Thursday, January 20, 2011

Forestry Policy Recognised Alarming Degrradation of Forest Resources

NEWS BANJUL THE GAMBIA (MB)- According to the new Forest Policy of the Republic of The Gambia, the government has recognised the alarming rate of degradation of forest resources, and commissioned an institutional review and an update of the proceeding policy. The forestry sub-sector policy corners the period 2010-2019. The said policy was made available to journalists at a recent high level popularization meeting organized by the Ministry of Forestry.
The  policy stated the government recognised the prospects of a balanced ecosystem in advancing the socio-economic development of the country and the policy framework for sustainable natural resources management put an adequate forest cover at the centre front.
The proceeding then forest policy 1995-2005, proclaims that a forest cover of 30% is sufficient for maintaining an ecological balance necessary for sustainable economic growth, even though, the department of Forestry is unable to achieve this policy objective the review strongly recommended that the target be pursued in the next 10 year policy framework.
The proceeding policy suggested that 75 percent of the forest cover be managed by involving local communities and private sector. This policy provision was implemented but only 12 percent of this target has been achieved under this arrangement.
The principal objective of the participatory approach was to check the degradation, on order to restore the natural balance and sustain the production and use of forest resources. However it has been argued that the 10-year time-bound of the policy was inadequate to achieve the objectives. Hence after careful consultations at all levels, it was recommended that this policy objectives be further pursued in the next policy faced some of the following: increasing population pressure on land resources, inaccessibility to land and difficulties in securing extended tenure etc. These constraints constitute major challenges in the implementation of the policy under review. It is therefore essential that adequate remedial and protective measures are applied in a systematic manner to sustain a sound forest resource base for meeting the specific needs of the local population. The strategy for this policy period will have to build on the existing strengths and plug the perceived weaknesses. One key area is the need to improve the department’s capacity to manage change. The current competence base the policy went on needs to be hugely augmented to deal in with the proposed decentralization and empowerment agenda (at micro-level) and the emerging institution-building and policy research and implementation agendas (at micro and macro levels). Similarly, the whole area of research and development on alternative socio-economic uses of forest resources (e.g. medicinal trees and herbs) needs to be augmented. The need to improve learning mechanisms and the M and E system is obvious, as also is the need to harmonize and build synergies between related sectors. In the role facilitating joint action by related sectors, Department of forestry will continue to play a collaborative role.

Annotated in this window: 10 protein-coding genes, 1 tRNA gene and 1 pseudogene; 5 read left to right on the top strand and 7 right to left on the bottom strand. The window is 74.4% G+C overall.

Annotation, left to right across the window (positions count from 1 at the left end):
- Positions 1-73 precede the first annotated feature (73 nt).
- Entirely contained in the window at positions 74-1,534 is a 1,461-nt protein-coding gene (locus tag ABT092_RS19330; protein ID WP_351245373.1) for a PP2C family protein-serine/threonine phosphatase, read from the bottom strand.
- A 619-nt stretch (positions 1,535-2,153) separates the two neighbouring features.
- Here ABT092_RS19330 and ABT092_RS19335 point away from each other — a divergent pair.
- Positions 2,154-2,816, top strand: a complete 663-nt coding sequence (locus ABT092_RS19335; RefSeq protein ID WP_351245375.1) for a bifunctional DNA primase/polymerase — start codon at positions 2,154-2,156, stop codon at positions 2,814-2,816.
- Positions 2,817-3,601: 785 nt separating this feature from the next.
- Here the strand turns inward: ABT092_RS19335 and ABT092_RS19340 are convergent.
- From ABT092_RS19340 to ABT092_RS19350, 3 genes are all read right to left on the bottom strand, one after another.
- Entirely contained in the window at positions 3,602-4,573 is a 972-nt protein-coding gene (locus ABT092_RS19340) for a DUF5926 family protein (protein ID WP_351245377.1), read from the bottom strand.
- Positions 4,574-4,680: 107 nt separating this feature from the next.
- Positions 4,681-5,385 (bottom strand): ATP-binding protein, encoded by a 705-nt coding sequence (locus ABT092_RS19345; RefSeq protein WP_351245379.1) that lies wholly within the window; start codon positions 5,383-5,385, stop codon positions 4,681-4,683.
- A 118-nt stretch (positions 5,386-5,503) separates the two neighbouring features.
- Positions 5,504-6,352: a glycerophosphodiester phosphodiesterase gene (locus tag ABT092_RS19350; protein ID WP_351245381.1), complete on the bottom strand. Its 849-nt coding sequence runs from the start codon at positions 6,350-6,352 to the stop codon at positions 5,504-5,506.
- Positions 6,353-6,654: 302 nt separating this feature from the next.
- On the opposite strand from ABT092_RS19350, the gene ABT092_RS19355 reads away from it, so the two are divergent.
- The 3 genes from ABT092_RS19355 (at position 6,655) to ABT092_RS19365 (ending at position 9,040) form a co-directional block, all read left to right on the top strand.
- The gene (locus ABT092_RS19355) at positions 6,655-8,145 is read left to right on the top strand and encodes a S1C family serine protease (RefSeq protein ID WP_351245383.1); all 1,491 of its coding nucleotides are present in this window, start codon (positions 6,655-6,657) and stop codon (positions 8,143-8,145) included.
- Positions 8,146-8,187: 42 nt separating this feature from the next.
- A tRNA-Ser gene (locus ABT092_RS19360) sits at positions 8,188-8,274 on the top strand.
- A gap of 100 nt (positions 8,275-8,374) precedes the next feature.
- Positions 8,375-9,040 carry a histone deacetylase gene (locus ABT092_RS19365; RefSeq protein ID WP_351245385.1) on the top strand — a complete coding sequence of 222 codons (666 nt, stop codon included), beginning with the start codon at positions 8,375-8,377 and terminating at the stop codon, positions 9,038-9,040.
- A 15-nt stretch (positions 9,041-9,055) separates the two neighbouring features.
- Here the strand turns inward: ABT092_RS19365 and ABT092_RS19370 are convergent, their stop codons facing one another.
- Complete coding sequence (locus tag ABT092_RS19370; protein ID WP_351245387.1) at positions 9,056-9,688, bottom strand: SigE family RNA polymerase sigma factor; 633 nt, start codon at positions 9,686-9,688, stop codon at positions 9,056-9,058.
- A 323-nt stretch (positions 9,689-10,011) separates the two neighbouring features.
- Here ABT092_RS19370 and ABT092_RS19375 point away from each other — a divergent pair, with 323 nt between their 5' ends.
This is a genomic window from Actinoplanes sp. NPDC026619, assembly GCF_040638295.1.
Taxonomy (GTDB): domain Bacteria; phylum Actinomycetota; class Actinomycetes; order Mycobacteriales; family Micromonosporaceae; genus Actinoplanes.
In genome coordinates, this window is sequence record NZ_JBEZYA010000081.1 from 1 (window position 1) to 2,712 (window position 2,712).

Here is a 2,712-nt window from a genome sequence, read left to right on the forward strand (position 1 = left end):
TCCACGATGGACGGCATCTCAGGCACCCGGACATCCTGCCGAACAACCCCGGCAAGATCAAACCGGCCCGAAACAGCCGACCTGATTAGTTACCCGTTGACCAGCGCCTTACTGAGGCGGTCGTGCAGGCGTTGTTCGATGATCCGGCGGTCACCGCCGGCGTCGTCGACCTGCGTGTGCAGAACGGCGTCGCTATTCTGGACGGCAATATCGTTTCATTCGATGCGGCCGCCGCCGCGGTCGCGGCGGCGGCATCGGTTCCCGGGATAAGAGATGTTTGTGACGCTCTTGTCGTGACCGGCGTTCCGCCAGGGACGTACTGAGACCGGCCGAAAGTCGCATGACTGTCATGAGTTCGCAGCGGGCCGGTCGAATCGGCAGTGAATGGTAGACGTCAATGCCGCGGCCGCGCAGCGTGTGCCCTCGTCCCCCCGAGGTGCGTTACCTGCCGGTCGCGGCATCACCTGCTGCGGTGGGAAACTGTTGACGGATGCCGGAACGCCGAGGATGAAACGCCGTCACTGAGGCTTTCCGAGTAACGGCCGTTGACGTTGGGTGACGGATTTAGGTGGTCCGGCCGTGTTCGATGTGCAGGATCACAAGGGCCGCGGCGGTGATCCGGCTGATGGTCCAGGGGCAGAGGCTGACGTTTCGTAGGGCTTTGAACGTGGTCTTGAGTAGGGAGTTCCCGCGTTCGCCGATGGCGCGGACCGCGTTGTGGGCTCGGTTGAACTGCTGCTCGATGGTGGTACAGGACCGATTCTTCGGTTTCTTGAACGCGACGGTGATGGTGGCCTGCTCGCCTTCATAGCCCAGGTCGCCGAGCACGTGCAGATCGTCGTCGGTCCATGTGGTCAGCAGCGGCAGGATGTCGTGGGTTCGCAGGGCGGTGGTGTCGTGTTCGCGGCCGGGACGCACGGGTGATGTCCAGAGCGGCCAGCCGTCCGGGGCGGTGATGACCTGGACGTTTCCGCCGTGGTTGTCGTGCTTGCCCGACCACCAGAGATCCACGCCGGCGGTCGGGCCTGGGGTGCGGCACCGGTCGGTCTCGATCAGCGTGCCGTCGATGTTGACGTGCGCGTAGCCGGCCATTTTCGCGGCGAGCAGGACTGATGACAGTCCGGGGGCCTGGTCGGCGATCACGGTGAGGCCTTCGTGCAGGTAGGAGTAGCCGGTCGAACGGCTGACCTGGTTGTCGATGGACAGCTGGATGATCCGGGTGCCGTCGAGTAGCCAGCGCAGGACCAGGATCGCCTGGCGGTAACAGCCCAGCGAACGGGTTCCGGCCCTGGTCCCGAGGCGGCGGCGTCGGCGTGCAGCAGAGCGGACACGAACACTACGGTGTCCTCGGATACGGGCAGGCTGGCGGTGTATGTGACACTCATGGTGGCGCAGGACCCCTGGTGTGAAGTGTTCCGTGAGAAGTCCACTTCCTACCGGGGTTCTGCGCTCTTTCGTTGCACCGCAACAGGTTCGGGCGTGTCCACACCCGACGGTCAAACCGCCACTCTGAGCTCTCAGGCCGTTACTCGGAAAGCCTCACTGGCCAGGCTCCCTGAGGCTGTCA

Building the capacities of local government councils, private sector and other civil society organisations to engage on effective forest resource management. Public- private partnership will increasingly be required in forest resource management securing the tenure – rights for an extended period to match the long term benefits of private forestry w ill be reviewed private sector participation in harvesting and marketing of forest products is currently limited to only processing and selling of wood for construction and furniture production, however, what remains to be accomplished is adding value to non-wood products for both local consumption and export. Department of forestry will develop strategies for exploring emerging markets for forest beverages (local tea) and green products harvested or crafted by the poor. Finally the policy recognizes government’s strategic shift towards poverty reduction and economic growth, which underpins vision 2020. 

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